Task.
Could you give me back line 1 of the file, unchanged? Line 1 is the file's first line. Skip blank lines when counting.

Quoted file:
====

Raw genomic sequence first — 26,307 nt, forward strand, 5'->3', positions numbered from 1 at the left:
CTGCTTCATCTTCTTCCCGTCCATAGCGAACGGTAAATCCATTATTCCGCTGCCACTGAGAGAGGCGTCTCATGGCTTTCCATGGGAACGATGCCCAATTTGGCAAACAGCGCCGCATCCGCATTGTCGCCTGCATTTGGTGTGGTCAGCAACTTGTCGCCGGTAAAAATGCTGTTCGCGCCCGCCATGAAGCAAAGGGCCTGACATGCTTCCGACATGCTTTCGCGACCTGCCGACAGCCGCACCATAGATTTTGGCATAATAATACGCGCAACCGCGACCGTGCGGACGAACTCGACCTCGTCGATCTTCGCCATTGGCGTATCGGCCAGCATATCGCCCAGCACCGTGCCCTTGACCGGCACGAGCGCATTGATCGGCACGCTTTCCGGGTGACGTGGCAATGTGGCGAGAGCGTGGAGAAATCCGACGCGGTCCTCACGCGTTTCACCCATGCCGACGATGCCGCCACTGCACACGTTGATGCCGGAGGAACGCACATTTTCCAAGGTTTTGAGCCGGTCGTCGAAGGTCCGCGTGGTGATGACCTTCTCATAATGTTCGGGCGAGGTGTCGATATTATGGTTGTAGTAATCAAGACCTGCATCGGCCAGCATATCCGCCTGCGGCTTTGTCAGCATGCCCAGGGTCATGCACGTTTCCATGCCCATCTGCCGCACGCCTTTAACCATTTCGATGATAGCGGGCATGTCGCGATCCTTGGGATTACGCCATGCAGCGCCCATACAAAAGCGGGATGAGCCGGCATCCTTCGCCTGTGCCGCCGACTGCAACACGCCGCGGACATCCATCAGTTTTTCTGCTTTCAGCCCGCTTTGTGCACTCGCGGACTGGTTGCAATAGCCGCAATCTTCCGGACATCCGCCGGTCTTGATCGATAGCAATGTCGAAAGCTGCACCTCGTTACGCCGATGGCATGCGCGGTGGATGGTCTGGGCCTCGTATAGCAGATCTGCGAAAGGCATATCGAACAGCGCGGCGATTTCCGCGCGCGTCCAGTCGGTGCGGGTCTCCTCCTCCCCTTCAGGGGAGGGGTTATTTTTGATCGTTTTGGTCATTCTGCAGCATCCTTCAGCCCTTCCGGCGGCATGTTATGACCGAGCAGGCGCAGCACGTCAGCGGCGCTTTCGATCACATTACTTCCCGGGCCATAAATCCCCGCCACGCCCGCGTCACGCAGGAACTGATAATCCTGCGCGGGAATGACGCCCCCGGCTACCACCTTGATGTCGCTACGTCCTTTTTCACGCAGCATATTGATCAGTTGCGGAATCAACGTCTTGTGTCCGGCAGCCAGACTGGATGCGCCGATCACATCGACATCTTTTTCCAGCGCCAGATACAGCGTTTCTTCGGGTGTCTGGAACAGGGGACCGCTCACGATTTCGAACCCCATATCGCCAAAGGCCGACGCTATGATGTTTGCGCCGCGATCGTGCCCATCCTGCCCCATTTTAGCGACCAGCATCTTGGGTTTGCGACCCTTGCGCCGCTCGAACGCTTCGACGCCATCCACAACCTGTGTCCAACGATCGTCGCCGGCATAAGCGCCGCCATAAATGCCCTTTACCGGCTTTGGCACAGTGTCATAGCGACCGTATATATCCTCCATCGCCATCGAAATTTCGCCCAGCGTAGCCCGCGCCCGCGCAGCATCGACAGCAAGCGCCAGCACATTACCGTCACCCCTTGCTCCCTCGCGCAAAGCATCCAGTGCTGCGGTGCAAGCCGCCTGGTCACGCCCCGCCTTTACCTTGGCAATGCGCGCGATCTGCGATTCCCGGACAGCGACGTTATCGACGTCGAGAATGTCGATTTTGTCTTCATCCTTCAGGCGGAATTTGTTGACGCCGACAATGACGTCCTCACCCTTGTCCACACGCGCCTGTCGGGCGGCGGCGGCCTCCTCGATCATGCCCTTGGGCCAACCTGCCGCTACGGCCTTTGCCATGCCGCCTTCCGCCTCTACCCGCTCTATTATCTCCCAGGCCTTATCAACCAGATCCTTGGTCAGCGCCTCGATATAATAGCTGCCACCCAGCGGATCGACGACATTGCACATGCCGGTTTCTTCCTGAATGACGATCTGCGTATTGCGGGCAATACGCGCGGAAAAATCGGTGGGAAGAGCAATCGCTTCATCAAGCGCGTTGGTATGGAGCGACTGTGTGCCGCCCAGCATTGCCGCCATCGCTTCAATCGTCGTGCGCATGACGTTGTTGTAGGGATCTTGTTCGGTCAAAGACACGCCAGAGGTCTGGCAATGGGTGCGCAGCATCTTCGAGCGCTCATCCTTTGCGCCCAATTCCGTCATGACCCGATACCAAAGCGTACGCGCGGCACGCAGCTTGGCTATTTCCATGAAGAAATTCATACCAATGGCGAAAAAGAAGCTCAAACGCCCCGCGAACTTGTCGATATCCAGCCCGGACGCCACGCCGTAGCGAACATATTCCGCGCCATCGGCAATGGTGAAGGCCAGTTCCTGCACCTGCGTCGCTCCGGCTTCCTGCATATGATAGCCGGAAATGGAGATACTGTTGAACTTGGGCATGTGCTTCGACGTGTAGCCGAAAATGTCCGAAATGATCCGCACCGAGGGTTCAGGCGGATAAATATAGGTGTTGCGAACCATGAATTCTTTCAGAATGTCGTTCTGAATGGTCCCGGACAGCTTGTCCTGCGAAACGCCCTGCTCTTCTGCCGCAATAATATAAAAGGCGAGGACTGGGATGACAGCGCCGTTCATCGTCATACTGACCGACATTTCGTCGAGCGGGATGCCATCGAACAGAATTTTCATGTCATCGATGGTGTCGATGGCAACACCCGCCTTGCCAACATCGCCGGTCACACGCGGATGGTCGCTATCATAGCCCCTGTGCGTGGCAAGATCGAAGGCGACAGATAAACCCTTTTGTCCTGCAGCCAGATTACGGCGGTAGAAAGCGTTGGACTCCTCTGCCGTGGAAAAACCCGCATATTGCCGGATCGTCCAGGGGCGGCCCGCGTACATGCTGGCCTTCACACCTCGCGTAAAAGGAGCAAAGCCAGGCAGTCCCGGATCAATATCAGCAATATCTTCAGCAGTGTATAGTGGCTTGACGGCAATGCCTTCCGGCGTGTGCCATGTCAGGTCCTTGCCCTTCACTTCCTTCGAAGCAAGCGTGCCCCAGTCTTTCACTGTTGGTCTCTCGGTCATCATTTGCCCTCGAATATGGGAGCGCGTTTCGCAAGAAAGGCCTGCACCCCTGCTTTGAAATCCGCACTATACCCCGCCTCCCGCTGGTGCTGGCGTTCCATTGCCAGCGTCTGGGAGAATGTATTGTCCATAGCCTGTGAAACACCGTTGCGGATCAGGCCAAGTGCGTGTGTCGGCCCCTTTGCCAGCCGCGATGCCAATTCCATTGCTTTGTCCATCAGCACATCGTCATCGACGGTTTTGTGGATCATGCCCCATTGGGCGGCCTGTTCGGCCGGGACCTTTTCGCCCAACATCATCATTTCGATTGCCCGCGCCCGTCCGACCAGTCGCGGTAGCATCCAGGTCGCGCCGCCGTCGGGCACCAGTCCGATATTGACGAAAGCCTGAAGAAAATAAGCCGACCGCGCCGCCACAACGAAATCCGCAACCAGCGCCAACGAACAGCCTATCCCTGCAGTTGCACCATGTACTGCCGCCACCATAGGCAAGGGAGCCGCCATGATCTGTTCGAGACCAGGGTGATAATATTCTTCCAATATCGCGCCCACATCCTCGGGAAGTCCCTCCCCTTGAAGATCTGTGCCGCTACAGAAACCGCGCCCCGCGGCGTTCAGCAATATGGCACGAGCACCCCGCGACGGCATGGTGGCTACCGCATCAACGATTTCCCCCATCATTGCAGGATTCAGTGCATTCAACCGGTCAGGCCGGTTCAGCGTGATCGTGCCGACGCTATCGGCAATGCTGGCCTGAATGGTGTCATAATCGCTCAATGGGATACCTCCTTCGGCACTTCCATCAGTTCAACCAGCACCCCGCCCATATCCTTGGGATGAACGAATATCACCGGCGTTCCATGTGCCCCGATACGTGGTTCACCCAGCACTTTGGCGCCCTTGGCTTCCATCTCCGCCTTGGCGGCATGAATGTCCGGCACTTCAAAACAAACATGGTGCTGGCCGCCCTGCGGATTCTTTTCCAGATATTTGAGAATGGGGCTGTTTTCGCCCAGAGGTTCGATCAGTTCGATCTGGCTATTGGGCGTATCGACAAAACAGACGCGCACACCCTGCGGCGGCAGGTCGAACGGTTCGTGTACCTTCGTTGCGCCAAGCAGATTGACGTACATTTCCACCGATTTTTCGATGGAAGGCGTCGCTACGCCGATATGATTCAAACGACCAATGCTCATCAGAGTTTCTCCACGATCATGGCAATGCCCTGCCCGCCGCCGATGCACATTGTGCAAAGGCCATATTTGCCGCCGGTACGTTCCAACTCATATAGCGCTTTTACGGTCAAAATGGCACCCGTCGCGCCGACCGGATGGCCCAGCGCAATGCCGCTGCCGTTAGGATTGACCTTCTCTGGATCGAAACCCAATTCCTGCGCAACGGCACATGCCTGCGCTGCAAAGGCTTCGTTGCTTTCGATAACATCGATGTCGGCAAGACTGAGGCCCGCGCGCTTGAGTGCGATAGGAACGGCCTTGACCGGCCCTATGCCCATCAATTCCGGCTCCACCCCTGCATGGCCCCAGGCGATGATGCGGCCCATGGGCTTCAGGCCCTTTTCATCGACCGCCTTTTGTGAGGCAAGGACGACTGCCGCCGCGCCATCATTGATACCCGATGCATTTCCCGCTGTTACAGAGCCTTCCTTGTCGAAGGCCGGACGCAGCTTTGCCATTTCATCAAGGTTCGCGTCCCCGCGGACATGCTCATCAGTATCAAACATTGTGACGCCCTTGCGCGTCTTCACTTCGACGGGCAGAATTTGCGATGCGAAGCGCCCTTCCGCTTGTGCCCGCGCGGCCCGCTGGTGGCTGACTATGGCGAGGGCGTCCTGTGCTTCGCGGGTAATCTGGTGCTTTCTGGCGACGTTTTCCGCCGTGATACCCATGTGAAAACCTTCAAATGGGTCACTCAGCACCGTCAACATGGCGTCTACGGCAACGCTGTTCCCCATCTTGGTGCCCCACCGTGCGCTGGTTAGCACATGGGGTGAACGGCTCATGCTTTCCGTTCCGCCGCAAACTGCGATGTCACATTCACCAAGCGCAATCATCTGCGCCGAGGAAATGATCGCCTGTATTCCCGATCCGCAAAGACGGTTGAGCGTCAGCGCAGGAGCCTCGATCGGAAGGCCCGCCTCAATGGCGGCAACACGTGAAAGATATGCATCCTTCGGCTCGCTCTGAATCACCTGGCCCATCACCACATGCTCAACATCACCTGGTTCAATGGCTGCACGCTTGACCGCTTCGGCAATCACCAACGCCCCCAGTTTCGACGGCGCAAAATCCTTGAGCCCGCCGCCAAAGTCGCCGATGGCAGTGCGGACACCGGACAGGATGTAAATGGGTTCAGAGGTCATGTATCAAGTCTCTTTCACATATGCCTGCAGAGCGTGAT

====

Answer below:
Raw genomic sequence first — 26,307 nt, forward strand, 5'->3', positions numbered from 1 at the left: